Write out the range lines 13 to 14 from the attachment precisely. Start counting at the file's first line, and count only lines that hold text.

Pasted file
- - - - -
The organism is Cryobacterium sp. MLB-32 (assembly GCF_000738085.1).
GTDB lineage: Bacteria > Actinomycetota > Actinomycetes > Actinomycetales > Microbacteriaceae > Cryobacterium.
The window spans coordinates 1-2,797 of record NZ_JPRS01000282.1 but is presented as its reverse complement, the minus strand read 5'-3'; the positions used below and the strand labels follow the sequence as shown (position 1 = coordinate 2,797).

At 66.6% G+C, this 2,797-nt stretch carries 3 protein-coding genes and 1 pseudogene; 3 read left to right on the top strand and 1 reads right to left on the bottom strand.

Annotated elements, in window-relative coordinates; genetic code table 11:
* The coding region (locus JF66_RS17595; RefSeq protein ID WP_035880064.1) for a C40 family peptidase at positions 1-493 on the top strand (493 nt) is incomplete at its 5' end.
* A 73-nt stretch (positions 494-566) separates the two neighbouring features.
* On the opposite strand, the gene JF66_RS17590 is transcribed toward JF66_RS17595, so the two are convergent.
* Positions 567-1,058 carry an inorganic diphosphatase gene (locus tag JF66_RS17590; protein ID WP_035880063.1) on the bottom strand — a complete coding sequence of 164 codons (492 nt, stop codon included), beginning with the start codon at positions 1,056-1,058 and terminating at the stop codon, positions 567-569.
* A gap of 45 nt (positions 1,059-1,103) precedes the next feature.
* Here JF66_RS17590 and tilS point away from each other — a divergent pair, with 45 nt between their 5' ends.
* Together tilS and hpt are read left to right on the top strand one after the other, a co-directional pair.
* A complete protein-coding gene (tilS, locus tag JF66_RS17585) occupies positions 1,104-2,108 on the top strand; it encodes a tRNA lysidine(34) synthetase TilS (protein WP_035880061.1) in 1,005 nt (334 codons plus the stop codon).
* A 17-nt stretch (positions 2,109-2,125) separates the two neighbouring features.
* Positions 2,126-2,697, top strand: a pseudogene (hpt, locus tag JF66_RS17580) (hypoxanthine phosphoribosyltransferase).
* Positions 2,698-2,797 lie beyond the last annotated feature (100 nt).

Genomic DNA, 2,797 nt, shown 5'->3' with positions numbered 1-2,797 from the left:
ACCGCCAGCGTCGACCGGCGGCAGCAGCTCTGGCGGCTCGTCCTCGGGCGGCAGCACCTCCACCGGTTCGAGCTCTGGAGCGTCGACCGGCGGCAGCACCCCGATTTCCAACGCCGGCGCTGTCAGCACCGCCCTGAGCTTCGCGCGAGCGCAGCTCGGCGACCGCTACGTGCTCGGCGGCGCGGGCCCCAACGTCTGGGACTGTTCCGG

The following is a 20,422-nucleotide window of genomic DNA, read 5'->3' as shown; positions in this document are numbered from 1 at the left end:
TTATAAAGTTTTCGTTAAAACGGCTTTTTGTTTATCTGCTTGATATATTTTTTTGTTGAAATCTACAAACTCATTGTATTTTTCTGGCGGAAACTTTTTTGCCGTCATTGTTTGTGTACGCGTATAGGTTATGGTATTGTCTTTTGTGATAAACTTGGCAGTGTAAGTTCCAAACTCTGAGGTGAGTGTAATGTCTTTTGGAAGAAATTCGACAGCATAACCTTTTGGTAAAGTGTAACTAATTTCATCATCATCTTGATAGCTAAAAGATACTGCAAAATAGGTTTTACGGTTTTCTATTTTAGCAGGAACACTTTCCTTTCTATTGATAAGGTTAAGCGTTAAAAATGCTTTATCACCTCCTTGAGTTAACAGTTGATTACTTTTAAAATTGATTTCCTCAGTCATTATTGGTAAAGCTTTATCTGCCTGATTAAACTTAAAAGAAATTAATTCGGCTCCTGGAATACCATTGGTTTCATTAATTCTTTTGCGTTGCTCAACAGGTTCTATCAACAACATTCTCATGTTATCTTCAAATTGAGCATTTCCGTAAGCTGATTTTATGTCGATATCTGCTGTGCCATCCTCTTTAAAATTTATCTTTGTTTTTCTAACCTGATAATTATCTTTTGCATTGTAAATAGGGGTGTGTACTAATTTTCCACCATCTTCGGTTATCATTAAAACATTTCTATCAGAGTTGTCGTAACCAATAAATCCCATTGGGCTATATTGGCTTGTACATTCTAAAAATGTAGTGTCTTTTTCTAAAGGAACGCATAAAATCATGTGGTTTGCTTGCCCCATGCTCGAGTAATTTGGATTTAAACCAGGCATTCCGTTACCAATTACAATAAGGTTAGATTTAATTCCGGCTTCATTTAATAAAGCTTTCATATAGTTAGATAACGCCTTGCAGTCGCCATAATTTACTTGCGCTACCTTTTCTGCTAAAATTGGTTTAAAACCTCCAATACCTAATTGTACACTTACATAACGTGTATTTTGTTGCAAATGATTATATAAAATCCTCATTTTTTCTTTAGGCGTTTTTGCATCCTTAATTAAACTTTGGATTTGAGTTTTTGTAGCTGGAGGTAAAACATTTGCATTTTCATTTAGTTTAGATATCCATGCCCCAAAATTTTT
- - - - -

* A complete protein-coding gene (tilS, locus tag JF66_RS17585) occupies positions 1,104-2,108 on the top strand; it encodes a tRNA lysidine(34) synthetase TilS (protein WP_035880061.1) in 1,005 nt (334 codons plus the stop codon).
* A 17-nt stretch (positions 2,109-2,125) separates the two neighbouring features.